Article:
1.The epinephrin test was performed in 12 normal subjects and 63 patients with various hematologic disorders to evaluate its role in the diagnosis of hypersplenic syndromes and aplastic anemias. Attention was directed solely to the early phases of the reaction, that is to the pre-adrenocortical stimulatory effect, which has been claimed to reflect the functional activity of the spleen and bone marrow.
2. The epinephrin response in normal subjects was characterized by transitory pancytosis. Leukocytosis and thrombocytosis were conspicuous features whereas erythrocytosis and reticulocytosis were not regularly seen. Leukocytosis was due to an increase of mature forms of neutrophils, lymphocytes, monocytes and eosinophils. The Arneth count did not show any significant variation after epinephrin. There was no correlation in different cases between the degree of hemopoietic response and the degree of rise of blood pressure, although in each case the time of maximum cellular response usually ran parallel to the time of maximum rise of blood pressure.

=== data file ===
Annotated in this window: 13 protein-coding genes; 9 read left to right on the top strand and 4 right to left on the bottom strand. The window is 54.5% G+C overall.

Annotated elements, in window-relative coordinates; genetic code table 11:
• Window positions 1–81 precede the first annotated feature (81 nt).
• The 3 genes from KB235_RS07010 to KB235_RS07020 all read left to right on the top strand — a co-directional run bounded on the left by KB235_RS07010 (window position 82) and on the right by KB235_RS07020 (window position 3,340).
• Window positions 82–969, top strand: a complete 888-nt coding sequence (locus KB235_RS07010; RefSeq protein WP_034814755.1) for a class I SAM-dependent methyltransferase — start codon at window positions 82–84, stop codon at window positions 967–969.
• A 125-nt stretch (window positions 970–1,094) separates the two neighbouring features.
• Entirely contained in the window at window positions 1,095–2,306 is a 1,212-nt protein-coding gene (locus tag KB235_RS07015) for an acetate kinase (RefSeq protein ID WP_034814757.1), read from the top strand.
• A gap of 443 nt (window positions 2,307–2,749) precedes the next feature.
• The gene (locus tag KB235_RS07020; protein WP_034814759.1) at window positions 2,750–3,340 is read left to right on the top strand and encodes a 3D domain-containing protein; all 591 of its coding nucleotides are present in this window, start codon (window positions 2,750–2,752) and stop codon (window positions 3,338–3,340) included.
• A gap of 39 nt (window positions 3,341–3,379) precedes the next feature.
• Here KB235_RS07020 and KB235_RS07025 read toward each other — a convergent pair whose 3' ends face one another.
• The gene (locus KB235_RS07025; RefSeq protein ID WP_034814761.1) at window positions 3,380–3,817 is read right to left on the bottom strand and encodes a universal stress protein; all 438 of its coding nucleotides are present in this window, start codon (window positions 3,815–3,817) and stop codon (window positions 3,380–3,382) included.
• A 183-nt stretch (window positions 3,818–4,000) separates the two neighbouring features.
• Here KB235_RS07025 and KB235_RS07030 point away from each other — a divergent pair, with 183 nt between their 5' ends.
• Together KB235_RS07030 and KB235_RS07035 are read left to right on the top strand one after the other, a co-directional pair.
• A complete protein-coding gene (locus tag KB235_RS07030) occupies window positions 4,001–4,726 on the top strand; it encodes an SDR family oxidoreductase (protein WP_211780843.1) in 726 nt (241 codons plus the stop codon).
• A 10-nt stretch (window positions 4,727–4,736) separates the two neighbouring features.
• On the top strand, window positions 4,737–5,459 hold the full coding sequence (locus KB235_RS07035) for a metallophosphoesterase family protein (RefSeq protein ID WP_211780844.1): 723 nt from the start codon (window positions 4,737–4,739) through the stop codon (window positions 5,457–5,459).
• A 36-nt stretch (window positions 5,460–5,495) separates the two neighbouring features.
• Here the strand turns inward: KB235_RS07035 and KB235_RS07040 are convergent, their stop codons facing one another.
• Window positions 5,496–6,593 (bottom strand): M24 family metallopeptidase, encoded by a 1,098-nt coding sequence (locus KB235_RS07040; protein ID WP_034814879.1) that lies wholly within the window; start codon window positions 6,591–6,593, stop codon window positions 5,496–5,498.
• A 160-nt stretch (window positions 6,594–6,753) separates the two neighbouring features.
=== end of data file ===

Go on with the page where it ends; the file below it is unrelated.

3. The response in splenectomized individuals was essentially similar to or slightly greater than that seen in normal subjects. In splenomegalic conditions there was no correlation between the degree of splenic contraction and the degree of hemopoietic response.
4. Results of epinephrin injection into the splenic artery showed that the increase of cellular elements was in general pancellular in type, and not confined to any particular cell deficient in the peripheral blood; it was obviously independent of the nature and degree of peripheral cytopenia.
5. The splenic contraction following epinephrin may possibly be due to a marked constriction of the splenic artery and in its intrasplenic branches with the resultant passive deflation of the organ.
6. In each case there was a close correlation between the epinephrin response and the functional activity of the bone marrow.
7. The epinephrin test per se is not diagnostic of any clinical condition. In the hypersplenic syndromes interpretation of negative tests may actually be misleading. At most, the test provides indirect corroborative evidence regarding the functional status of the blood forming tissues and to some extent of the "reservoir" of blood cells present not only in the bone marrow, but in various tissues and organs throughout the body. The exact degree of splenic participation in the epinephrin response is not known, but our studies indicate that it is minimal.